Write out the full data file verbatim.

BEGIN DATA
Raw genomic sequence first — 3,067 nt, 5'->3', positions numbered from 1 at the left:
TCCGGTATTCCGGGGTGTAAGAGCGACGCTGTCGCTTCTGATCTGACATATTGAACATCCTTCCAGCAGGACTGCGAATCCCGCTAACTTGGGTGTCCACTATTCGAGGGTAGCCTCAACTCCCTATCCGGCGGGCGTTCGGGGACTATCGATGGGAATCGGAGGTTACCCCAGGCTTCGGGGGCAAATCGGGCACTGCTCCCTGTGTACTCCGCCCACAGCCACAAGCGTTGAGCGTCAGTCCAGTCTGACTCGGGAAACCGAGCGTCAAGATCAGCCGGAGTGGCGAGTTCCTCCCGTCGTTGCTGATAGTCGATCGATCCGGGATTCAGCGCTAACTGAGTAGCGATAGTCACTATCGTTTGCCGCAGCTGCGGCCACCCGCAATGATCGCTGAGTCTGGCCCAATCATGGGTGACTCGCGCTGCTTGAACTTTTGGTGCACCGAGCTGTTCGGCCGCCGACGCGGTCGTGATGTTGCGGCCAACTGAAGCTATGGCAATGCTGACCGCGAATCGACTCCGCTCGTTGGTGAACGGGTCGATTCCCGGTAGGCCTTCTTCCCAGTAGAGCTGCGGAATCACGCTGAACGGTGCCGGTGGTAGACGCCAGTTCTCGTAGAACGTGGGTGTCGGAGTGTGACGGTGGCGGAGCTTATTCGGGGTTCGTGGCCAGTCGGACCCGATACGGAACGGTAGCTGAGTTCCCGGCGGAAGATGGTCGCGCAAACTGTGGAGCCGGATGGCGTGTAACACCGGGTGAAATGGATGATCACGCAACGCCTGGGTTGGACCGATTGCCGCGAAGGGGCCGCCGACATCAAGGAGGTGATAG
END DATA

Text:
Raw genomic sequence first — 3,067 nt, 5'->3', positions numbered from 1 at the left:
TCCGGTATTCCGGGGTGTAAGAGCGACGCTGTCGCTTCTGATCTGACATATTGAACATCCTTCCAGCAGGACTGCGAATCCCGCTAACTTGGGTGTCCACTATTCGAGGGTAGCCTCAACTCCCTATCCGGCGGGCGTTCGGGGACTATCGATGGGAATCGGAGGTTACCCCAGGCTTCGGGGGCAAATCGGGCACTGCTCCCTGTGTACTCCGCCCACAGCCACAAGCGTTGAGCGTCAGTCCAGTCTGACTCGGGAAACCGAGCGTCAAGATCAGCCGGAGTGGCGAGTTCCTCCCGTCGTTGCTGATAGTCGATCGATCCGGGATTCAGCGCTAACTGAGTAGCGATAGTCACTATCGTTTGCCGCAGCTGCGGCCACCCGCAATGATCGCTGAGTCTGGCCCAATCATGGGTGACTCGCGCTGCTTGAACTTTTGGTGCACCGAGCTGTTCGGCCGCCGACGCGGTCGTGATGTTGCGGCCAACTGAAGCTATGGCAATGCTGACCGCGAATCGACTCCGCTCGTTGGTGAACGGGTCGATTCCCGGTAGGCCTTCTTCCCAGTAGAGCTGCGGAATCACGCTGAACGGTGCCGGTGGTAGACGCCAGTTCTCGTAGAACGTGGGTGTCGGAGTGTGACGGTGGCGGAGCTTATTCGGGGTTCGTGGCCAGTCGGACCCGATACGGAACGGTAGCTGAGTTCCCGGCGGAAGATGGTCGCGCAAACTGTGGAGCCGGATGGCGTGTAACACCGGGTGAAATGGATGATCACGCAACGCCTGGGTTGGACCGATTGCCGCGAAGGGGCCGCCGACATCAAGGAGGTGATAG